iii. Rachel b. 26 May 1725
iv. Christian b. 1 January 1726(/1727?)
v. John b. (no day given) November 1728
vi. Jerusha b. 28 September 1729
vii. Hepsibah b. 1 September 1731
viii. Thomas b. 27 May 1733
ix. Samuel b. 22 March 1735(/1736?)
x. Margaret b. 10 April 1737

1. Bristol Co., MA, deed 39:356.
2. Bristol Co., MA, probate files 12447-12448.
3. Bristol Co., MA, deeds 20:9-10, 25 May 1724 (20:9), John and Thomas of Freetown; 8 Apr 1728 (20:10), from Edward Shove, Thomas of Dighton, son of John lately of Freetown, now Dighton.
4. Freetown, "Town records, 1686-1886," database online, image 43 of p. 65. 5. Berkley town records (hereafter BTR), database online, LDS film 007009646, image 9 of original town record book 1, p. 11, also 8 Mar 1735/6, (image 12, p. 16), 25 March 1740/41 (22/38), 14 Mar 1742/43 (26/45) and 16 Mar 1746/47 (35/64). His cousin Thomas Hathway, designated "Jr.," appears for the first time in town records at the latter meeting as an elected hogreave.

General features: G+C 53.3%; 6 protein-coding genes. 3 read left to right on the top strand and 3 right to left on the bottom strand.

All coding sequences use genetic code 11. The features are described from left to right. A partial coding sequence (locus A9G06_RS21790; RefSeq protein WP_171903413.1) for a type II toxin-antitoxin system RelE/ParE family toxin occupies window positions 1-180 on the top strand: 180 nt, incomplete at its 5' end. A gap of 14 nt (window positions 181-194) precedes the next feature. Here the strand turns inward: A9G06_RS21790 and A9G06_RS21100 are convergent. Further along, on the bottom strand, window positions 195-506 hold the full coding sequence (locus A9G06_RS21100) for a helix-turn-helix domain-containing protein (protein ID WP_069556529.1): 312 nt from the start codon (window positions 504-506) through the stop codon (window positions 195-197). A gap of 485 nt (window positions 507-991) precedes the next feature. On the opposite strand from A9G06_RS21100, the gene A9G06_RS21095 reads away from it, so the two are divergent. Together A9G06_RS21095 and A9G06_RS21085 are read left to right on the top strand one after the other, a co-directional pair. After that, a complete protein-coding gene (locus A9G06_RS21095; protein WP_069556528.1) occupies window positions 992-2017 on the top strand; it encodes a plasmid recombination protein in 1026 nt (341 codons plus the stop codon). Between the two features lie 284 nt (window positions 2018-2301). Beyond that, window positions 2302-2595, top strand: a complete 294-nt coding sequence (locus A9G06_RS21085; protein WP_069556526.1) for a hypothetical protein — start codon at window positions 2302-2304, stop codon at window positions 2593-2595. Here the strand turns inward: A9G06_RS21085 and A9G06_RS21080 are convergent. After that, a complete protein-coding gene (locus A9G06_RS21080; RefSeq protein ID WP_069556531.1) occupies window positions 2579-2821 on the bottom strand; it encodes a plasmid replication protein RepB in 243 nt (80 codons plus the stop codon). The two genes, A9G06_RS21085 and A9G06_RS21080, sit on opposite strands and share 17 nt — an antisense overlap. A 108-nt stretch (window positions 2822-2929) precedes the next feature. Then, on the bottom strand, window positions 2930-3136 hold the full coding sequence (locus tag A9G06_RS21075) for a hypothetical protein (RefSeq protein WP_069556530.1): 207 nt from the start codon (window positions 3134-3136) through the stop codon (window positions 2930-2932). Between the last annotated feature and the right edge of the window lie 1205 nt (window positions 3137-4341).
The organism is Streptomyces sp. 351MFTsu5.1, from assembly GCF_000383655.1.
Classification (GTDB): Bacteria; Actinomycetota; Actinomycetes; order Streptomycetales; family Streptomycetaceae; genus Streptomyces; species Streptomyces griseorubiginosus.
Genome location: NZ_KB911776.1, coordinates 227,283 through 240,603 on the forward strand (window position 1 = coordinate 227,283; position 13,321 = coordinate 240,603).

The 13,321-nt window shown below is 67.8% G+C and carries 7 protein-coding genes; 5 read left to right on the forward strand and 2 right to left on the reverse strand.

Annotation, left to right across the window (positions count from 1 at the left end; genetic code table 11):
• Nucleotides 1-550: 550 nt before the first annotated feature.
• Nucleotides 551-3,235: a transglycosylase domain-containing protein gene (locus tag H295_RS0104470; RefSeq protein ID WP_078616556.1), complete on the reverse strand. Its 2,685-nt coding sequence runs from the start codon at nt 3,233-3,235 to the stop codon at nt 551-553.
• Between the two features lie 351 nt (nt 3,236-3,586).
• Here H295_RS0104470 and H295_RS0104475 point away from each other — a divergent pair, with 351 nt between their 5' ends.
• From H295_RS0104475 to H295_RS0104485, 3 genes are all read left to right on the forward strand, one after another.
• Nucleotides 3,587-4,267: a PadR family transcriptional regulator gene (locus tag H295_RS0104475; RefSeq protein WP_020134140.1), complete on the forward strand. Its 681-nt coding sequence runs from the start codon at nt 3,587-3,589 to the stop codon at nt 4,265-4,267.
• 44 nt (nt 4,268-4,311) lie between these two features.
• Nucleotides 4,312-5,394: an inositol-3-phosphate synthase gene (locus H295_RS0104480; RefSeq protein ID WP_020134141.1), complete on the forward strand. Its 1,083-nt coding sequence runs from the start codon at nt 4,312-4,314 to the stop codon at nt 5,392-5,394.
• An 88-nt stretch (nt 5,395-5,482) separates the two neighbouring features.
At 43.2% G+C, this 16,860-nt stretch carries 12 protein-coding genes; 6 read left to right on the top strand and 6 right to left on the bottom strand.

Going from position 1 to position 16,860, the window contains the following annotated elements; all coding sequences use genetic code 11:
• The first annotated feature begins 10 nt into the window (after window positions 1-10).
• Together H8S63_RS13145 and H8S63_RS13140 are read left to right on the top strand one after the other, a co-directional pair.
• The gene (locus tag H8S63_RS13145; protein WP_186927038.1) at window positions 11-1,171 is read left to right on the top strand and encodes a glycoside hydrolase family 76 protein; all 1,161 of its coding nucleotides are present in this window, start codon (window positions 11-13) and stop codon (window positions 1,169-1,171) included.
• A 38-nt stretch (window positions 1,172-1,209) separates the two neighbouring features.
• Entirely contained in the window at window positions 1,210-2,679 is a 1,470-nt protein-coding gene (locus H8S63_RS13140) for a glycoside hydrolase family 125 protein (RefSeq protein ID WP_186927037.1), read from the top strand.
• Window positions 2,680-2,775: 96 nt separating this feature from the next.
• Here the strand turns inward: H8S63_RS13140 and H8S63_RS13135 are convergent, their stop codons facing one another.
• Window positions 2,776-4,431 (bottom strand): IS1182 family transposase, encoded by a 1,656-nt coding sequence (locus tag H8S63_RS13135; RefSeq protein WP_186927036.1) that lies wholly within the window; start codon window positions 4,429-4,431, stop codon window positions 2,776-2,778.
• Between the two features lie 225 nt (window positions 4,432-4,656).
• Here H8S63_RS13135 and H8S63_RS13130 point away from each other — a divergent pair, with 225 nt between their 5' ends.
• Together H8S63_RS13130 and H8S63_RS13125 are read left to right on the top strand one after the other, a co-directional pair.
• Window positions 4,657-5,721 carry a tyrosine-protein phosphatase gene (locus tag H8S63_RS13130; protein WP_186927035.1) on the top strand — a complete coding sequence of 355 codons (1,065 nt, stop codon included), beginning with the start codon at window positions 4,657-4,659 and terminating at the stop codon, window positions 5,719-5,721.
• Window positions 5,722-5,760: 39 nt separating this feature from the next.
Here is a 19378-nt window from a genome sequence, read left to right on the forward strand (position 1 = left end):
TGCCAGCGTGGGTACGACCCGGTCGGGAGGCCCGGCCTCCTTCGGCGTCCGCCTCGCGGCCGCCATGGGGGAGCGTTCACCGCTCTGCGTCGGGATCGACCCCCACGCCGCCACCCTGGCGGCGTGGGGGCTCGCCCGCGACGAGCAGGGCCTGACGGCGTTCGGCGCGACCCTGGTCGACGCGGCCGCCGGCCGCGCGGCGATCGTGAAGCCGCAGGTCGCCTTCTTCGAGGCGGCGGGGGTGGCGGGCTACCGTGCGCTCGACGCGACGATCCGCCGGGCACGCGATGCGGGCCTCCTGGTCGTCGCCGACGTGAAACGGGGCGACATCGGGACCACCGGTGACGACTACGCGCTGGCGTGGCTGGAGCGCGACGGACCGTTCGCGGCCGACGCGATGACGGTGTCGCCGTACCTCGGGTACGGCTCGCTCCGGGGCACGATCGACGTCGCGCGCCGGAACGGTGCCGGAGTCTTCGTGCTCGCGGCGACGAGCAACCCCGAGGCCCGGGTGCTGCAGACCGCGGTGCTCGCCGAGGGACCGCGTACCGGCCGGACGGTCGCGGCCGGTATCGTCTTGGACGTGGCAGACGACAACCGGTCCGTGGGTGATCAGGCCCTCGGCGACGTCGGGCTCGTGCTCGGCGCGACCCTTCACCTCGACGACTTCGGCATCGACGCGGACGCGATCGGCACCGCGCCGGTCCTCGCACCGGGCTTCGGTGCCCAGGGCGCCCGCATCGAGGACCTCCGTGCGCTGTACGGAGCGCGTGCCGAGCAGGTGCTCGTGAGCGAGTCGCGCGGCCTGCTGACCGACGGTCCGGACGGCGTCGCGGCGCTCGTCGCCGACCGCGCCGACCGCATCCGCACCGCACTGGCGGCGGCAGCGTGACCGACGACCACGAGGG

6. Ibid, 3 August 1736 (13/19).
7. Ibid, 15 Mar 1736/7 (14/21).
8. Ibid, 25 Apr 1738 (21/27).
9. Bristol County, MA, Court of General Sessions, orig vol. 1714-1738, p. 302, see also, LDS film #007842351, image 135.
10. BTR, 10 March 1739/40 (20/34), 19 Mar 1743/44 (30/54).
11. Ibid, 23 May 1748 (39/72).
12. Bristol Co., MA, probate file 12607.

all text and photographs © 1998-2023 by Doug Sinclair unless where otherwise noted